“There's so many ways this book could have been a dead end. It's the first time I wrote a book that I was writing while I was experiencing it. I went through everything with a mini tape recorder, almost an out-of-body experience,” says Spitznagel.

“I did feel like [the universe] was pushing me in that direction. I didn't feel like it was even the goal that mattered,” says Spitznagel who knew, rationally, that there was no way he could find all of his old vinyl. Miraculously, through “one lucky occurrence after another,” he was able to find quite a few of his old records. The highest price he had to pay? “Financially, clearly it was KISS Alive II, because I paid $300. I was terrible at trying to put on my poker face, so desperate, I was a sucker. I wasn't even sure it was the exact one.”

He says that the one that took the highest toll emotionally was The Replacements' Let It Be. “That's the one record, I think everybody has the one record, the one album, that hits the emotional core for me. It had been so important to me as a teenager, gave me self-esteem and security,” says Spitznagel. “At the beginning, I thought it would be the easiest to find, but it was the hardest.”

(L) Circa late '70s, future journalist Eric Spitznagel with KISS Alive II album while brother Mark looks on. (center) Courtesy of Plume. (R) The author poses with his son, Charlie, in front of Laurie's Planet of Sound in Chicago.EXPAND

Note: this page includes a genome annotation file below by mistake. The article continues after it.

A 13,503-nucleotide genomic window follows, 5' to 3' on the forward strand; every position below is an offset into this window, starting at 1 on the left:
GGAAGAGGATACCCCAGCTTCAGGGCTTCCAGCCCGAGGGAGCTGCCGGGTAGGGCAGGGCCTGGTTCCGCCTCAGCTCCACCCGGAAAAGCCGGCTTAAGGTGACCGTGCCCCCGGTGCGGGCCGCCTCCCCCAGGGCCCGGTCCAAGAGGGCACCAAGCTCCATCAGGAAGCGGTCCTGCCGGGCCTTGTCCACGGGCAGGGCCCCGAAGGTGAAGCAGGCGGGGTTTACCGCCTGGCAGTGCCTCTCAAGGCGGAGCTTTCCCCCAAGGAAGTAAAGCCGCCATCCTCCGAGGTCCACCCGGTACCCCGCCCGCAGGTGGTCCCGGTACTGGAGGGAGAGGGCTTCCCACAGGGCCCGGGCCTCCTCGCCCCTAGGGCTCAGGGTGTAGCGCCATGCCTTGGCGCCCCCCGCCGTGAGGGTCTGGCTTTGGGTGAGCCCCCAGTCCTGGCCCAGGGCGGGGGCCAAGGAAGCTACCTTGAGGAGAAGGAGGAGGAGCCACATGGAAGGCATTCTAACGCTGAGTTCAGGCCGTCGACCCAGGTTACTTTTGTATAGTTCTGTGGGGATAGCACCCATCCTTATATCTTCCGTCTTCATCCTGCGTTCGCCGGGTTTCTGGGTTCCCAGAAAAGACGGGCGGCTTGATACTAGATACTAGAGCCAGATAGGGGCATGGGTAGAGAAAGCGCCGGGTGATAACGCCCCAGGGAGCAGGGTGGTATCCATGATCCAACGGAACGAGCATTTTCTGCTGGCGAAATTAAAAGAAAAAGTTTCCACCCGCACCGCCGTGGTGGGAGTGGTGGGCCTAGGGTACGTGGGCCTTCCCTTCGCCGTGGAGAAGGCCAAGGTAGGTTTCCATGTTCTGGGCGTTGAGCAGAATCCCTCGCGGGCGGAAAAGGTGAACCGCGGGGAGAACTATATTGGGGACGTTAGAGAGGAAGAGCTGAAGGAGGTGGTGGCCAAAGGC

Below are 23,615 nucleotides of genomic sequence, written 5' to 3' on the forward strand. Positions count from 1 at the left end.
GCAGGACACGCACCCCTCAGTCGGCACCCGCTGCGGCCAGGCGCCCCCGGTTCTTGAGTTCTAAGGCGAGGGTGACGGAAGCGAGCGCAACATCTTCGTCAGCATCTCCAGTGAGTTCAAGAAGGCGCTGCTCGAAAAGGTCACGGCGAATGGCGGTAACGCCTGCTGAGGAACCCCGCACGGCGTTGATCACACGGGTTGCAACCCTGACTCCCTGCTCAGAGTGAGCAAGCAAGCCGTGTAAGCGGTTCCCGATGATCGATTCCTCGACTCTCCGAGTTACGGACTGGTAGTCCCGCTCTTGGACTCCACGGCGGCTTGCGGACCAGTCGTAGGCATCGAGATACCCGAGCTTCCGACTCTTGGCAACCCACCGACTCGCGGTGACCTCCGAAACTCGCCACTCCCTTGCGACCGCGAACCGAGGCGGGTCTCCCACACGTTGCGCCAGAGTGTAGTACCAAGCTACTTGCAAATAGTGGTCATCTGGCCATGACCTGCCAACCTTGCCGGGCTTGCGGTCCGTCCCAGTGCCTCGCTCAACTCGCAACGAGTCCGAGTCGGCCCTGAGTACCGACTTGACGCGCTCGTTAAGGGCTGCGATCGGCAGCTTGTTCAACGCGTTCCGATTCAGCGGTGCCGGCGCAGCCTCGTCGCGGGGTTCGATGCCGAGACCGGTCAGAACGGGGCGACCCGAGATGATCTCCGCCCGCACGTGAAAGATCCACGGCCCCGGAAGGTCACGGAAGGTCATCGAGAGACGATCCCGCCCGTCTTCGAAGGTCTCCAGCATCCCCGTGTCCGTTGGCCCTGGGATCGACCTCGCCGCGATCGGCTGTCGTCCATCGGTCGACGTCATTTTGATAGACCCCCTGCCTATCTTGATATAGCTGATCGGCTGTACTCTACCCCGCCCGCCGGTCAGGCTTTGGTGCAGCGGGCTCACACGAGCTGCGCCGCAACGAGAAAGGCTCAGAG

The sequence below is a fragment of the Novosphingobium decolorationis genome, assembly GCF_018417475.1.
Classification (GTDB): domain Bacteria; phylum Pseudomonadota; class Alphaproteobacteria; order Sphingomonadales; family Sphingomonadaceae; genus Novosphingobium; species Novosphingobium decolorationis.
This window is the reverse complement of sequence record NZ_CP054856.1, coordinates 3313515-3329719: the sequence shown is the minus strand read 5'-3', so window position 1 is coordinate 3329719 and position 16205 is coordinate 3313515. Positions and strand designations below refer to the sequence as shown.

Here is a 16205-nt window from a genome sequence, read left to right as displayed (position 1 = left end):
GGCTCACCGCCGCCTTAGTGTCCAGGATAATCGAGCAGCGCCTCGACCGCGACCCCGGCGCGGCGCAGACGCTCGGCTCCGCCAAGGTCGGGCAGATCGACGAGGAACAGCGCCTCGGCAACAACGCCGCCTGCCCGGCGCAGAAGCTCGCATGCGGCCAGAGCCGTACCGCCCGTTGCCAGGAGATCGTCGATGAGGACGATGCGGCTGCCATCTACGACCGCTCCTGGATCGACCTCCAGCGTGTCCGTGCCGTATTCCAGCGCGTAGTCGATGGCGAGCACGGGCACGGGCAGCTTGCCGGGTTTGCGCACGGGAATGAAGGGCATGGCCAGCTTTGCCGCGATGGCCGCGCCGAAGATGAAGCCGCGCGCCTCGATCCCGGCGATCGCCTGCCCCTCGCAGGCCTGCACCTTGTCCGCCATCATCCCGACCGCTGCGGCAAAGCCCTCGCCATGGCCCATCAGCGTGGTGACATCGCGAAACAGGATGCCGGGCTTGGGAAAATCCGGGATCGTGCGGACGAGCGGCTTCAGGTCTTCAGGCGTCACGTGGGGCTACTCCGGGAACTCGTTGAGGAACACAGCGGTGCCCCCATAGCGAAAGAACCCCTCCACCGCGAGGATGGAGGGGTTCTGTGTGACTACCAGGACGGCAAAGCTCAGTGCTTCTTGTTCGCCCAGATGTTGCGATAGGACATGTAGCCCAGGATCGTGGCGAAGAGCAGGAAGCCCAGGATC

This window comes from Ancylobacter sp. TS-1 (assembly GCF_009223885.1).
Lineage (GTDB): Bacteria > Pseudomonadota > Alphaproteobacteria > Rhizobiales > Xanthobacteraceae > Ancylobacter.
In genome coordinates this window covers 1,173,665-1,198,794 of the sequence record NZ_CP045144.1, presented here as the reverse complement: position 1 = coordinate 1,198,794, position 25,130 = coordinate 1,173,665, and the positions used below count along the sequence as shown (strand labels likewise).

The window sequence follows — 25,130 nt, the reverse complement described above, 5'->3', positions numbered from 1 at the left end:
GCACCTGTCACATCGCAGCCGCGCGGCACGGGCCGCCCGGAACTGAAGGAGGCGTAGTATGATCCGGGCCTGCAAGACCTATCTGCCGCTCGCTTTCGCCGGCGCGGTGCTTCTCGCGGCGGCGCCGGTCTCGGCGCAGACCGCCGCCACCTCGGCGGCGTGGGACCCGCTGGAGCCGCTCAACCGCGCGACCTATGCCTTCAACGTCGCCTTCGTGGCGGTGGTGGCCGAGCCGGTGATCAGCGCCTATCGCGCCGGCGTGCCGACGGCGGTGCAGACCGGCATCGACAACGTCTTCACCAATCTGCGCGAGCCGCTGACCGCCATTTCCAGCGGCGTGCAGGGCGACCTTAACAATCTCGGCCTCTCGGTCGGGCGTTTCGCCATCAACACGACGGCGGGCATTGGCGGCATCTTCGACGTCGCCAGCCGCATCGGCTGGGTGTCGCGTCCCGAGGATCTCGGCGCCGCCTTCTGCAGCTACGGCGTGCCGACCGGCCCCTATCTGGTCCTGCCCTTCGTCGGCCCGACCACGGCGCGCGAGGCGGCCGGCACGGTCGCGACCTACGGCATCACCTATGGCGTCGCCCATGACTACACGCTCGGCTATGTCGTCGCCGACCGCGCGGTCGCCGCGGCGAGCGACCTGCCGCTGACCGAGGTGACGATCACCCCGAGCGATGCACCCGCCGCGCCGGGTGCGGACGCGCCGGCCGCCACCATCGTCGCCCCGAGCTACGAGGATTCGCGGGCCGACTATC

(L) Circa late '70s, future journalist Eric Spitznagel with KISS Alive II album while brother Mark looks on. (center) Courtesy of Plume. (R) The author poses with his son, Charlie, in front of Laurie's Planet of Sound in Chicago.
Courtesy of Eric Spitznagel, book cover courtesy of Plume

Is Spitznagel happy that he went down this road? “It was exhausting, and I don't know what I would have done differently. There's always, when you look back on the journey, should I have done more, are there other high school friends I should have tracked down, or are there other avenues I could have gone down,” says Spitznagel.

He says everything happened the way it was supposed to and he's happy he went on the journey, plus his wife, Kelly, has been very supportive. In fact, they're going to be getting together soon with his ex-girlfriend Heather (she wasn't so elusive after all) and her wife to listen to the record, jam it out.

“One thing that I want to make sure people know about: It doesn't really matter if you specifically love records. If you specifically love any form of music that was an object — cassette tapes, CDs — if you remember what music felt like as a tangible thing that you could hold onto and carry with you,” says Spitznagel. “I love digital music, but it's in the ether, it exists in the air, nobody's ever cried over an iPod.

“In looking for these records, I ended up reconnecting with friends, old college roommates, ex-girlfriends, family, forged a connection again. It's what I had been missing more than the actual vinyl. I wanted what the music used to mean.”

It's actually a fascinating read, and we purposely have withheld some of the riotous events that took place on his quest, including a spiraling-out-of-control plan to gain access to his childhood home to listen to records again (and eat an ancient box of Boo Berry cereal).

Old Records Never Die: One Man's Quest for His Vinyl and His Past began selling this month (April 2016). For information, inquire at your local bookseller or visit ericspitznagel.com.